On Impermanence: Built to Last?

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The Pyramids of Giza. From sf.co.ua
The Pyramids of Giza. From sf.co.ua

We tend to think of buildings as permanent. There is even an English phrase, “As safe as houses,” which is presupposed on their ability to withstand damage and protect their contents. But is this justified? The building next to the one I’m sitting in has just been demolished, and across the road there is a new office building which opened this year next to another demolition site. Within the block there are another three buildings that were completed within the last 5 years, all on the sites of large buildings built in the last 50 years. There is a reason why there is so much redevelopment here. A new MTR station will open later this year and the area is changing from light industrial to commercial. Similar changes are taking place in many areas across Hong Kong.

Elsewhere in the world, we can see structures that were built much earlier. In England, the Tower of London and Lincoln Cathedral have stood for over 900 years. The Great Wall of China started construction about 2,200 years ago, although much of the wall that stands today dates from the Ming era, 6 centuries ago. The Great Pyramid of Giza is about 4,560 years old and was the tallest structure for over 3,800 years, until Lincoln Cathedral surpassed it. The Pyramid of Djoser is 4,650 years old and also was the world’s tallest structure when it was built. The oldest three stones at Avebury in Britain were erected about 5,000 years ago and the other stone circles there were erected in the following 6 centuries.

The stones of Avebury in England. From english-heritage.org.uk
The stones of Avebury in England. From english-heritage.org.uk

The first impression is that ancient peoples built things to last, while modern buildings are ephemeral. This is misleading. The tomb of the minor king Mausolus was considered as one of the Seven Wonders of the (Western) World, but today it only exists as the origin of our word for a large tomb: mausoleum. In fact, of the Seven, the only Wonder that still stands is the Great Pyramid of Giza. Even that has suffered damage; the fine, smooth outer covering of white limestone has disappeared over the centuries, and was probably used to build Cairo. Stonehenge and Avebury have also been used as unofficial quarries. Ordinary structures like homes, workshops, and livestock shelters seldom survive at all. Most were built of materials that decay: wood, thatch, or bamboo. Archaeologists go to extraordinary lengths to piece together how our ancestors lived and worked from the buried fragments that remain.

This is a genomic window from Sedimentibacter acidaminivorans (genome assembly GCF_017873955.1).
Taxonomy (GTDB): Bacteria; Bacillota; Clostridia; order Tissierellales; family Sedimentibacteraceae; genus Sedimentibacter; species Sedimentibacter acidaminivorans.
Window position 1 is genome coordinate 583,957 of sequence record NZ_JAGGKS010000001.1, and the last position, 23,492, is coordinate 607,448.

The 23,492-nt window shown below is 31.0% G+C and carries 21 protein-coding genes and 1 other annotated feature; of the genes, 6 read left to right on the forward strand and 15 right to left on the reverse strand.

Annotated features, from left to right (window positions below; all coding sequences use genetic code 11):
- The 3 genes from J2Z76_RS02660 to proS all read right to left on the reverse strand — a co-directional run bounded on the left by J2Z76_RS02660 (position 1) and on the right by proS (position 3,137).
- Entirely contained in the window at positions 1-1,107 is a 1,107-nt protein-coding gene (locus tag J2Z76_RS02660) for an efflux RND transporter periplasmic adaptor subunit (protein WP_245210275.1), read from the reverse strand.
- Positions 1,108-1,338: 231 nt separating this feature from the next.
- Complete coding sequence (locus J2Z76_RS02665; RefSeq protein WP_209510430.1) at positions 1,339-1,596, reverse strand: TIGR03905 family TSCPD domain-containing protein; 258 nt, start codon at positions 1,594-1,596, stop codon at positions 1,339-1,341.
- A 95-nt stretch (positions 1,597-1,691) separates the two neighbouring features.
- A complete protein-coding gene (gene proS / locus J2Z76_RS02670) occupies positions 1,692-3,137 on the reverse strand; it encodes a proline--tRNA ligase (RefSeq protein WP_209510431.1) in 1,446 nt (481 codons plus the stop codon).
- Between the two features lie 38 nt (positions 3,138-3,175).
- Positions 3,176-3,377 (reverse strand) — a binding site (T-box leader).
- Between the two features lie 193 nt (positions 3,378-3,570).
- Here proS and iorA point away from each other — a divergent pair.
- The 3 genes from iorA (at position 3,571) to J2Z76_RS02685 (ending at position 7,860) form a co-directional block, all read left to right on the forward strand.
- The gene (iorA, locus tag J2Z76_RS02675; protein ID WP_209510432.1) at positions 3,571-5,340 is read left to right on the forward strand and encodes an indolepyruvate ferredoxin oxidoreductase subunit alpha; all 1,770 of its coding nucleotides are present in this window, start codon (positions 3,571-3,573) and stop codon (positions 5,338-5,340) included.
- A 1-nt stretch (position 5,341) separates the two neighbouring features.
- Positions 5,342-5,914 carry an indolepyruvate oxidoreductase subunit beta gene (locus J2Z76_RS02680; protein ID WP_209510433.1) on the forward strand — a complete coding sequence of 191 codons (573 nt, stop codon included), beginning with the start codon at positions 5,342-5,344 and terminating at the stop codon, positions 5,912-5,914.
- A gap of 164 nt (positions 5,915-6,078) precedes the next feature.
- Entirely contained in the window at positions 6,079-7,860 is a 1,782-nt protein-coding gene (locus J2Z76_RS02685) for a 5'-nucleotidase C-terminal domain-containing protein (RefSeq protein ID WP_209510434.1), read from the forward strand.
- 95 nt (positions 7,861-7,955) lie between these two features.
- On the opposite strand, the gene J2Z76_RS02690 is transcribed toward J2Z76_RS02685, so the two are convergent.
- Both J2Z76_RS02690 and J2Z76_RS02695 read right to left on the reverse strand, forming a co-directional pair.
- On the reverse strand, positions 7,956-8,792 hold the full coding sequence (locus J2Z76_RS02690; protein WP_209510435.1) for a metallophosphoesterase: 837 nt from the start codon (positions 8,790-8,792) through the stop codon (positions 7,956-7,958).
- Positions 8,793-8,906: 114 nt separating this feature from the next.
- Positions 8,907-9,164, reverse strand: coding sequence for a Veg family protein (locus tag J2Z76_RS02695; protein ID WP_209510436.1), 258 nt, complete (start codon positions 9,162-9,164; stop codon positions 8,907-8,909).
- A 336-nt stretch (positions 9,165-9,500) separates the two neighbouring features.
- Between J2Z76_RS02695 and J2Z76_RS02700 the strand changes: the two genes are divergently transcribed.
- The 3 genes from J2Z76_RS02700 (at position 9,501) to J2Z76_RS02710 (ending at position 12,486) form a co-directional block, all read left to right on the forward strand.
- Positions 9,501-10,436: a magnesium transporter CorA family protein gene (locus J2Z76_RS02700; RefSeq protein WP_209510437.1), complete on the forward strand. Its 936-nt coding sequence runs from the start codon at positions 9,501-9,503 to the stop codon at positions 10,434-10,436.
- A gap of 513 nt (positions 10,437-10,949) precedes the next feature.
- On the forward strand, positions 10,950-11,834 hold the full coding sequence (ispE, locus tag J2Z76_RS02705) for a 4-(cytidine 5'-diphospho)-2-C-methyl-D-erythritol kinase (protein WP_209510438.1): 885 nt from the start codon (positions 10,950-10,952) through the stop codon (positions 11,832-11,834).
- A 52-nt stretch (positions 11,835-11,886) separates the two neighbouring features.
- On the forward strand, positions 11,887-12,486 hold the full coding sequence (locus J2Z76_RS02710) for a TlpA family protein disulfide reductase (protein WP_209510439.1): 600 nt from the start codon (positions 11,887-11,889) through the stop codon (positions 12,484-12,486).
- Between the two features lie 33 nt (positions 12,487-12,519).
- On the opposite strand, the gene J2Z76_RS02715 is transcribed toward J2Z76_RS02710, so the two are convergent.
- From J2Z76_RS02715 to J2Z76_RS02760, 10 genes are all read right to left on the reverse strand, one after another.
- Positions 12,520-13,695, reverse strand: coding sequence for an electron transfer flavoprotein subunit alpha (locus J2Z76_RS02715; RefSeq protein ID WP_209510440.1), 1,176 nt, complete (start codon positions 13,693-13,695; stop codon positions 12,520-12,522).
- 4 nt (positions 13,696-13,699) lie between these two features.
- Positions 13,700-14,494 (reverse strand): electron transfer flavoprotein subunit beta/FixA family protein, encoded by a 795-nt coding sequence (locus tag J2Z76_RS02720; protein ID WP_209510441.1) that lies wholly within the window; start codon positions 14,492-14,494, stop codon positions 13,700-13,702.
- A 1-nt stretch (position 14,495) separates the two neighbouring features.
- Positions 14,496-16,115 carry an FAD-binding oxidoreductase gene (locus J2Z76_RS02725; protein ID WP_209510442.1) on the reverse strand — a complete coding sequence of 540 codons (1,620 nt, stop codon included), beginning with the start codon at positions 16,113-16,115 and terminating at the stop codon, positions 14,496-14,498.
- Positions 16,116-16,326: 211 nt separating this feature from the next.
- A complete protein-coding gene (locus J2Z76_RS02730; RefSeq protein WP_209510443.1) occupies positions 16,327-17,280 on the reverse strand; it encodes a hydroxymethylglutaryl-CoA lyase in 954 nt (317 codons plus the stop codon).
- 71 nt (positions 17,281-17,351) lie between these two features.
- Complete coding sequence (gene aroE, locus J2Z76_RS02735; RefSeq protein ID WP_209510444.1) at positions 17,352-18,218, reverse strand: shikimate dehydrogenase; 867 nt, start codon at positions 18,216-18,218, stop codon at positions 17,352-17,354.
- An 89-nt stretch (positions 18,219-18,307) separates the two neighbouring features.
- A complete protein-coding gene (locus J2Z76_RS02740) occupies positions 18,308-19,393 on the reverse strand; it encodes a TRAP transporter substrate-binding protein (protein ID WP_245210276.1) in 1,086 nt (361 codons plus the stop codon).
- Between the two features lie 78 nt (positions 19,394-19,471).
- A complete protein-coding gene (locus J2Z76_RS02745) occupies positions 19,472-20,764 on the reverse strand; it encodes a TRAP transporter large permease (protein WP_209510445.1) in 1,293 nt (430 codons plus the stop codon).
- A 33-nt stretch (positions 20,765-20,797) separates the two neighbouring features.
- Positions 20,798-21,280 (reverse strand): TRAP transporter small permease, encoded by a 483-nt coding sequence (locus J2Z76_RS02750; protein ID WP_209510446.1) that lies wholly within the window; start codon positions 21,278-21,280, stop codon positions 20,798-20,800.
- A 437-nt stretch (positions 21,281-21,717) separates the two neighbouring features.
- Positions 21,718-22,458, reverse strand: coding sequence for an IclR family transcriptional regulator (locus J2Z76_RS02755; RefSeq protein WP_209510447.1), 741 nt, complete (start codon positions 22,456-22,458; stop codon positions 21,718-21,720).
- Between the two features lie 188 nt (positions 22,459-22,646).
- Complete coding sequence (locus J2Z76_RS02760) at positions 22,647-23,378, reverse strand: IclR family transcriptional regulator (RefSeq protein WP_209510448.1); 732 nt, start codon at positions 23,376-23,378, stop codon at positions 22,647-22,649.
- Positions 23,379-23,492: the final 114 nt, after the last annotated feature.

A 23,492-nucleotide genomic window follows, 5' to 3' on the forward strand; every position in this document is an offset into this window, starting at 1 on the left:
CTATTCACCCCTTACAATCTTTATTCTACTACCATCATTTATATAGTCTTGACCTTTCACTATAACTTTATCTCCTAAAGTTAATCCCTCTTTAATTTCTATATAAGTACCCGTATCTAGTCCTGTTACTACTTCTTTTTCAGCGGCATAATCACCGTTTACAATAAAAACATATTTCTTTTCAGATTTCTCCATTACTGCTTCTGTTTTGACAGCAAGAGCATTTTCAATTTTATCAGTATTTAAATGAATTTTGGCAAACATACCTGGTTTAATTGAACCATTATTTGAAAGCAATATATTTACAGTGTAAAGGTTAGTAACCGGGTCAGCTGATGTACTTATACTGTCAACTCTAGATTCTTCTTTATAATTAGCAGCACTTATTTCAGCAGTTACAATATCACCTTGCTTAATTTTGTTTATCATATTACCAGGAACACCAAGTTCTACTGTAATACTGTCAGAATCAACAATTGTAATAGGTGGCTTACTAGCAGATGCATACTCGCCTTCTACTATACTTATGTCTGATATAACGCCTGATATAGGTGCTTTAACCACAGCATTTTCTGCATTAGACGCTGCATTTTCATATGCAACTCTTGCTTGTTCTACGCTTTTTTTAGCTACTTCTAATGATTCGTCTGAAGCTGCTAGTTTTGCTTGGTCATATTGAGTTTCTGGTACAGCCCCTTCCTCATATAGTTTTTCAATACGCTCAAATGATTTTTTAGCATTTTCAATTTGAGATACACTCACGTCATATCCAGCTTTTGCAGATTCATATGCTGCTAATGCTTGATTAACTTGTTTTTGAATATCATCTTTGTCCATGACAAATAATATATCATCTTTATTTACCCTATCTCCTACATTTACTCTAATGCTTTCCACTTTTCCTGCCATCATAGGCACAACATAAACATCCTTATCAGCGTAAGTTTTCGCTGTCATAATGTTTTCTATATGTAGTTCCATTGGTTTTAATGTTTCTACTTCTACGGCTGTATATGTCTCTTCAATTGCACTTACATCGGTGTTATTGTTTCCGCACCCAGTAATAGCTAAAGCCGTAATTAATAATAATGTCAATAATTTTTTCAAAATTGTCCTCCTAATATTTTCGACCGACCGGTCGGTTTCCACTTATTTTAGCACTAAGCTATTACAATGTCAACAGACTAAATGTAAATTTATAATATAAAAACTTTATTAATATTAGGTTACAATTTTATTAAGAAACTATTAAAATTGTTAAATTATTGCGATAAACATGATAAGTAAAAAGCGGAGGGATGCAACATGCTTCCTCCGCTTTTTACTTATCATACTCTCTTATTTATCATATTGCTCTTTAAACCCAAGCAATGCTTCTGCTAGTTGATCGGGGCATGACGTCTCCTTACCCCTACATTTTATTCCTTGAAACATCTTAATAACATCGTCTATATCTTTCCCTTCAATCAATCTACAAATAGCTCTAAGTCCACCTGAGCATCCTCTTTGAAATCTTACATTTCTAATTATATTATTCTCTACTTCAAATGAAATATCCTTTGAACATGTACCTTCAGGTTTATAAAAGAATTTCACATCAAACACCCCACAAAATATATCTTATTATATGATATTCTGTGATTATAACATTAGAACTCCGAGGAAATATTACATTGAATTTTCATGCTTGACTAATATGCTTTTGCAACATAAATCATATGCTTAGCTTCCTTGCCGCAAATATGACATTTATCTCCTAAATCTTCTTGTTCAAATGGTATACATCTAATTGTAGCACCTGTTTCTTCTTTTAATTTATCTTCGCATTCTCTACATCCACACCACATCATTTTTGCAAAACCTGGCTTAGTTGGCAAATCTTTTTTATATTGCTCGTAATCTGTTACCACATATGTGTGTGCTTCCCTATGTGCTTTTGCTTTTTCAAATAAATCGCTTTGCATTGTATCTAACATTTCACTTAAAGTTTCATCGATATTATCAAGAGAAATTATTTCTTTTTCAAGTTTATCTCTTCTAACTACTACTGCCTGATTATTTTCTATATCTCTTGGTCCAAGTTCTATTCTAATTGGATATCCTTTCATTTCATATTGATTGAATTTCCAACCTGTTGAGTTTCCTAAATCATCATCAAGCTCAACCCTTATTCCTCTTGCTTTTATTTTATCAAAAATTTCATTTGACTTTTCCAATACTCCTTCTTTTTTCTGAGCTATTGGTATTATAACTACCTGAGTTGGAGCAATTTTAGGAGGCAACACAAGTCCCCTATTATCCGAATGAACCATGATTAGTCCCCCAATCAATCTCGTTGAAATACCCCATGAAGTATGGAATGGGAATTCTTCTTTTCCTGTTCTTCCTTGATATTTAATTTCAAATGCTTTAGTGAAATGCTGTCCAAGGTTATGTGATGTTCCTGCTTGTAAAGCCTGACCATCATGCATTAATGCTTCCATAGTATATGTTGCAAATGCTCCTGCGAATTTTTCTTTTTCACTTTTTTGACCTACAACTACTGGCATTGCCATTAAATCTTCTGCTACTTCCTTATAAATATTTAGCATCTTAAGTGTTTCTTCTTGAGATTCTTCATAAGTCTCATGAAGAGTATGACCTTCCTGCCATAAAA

It is distressing to search the Internet for “building collapse” because it reveals many modern instances of building disasters. In 1995 the Sampoong Department Store, Korea collapsed, killing 502 people. The account of the disaster reveals how that, during construction, the owner tried to increase profitability and fired construction companies that warned the changes were dangerous. Negligent construction has also been blamed for the collapse of a block of flats in Tainan, Taiwan during an earthquake in February 2016 that left 115 people dead. Do these incidents show that modern construction is inferior to ancient methods? At least three of the Seven Wonders were destroyed by earthquakes, and innumerable ordinary structures have fallen to earthquakes, fires and floods. Nowadays, modern engineering knowledge makes it possible to build safe, lasting buildings, and building codes impose standards that should keep us safe. The failures are few compared to the numbers of buildings, but we need our building inspectors to stay vigilant.

So will today’s most impressive structures, such as the Abraj Al-Bait Towers, the kilometer-high Kingdom Tower, both in Saudi Arabia, or the Burj Khalifa in the United Arab Emirates last as long as the pyramids? It seems doubtful that these exquisitely engineered pinnacles could have the staying power of the massive pile of rock that is a pyramid, but there may be hope. The Tower of London and Lincoln Cathedral are both in very good condition, despite being 900 years old and this is because they have been continuously in use, and therefore continuously maintained and modified over that long period. If these modern skyscrapers remain useful and relevant to our descendants, then they will be maintained.

The Burj Khalifa in Dubai, UAE. From burjkhalifa.ae
The Burj Khalifa in Dubai, UAE. From burjkhalifa.ae

What of the construction in my neighborhood? One of the old factory buildings has been refurbished into a “work-life balance themed complex with 18 floors of offices and 4 floors of retail shops.” It has survived, at least a little longer, by becoming something else.

However, the modern structures that I guess will survive the longest were designed to be used once and then abandoned. The Apollo Lunar Lander Descent Stages have the advantage of resting on the airless moon, where there is little tectonic activity. They will not suffer corrosion or erosion and, barring an unlucky meteorite strike, they will be there for a very long time.

What are your thoughts?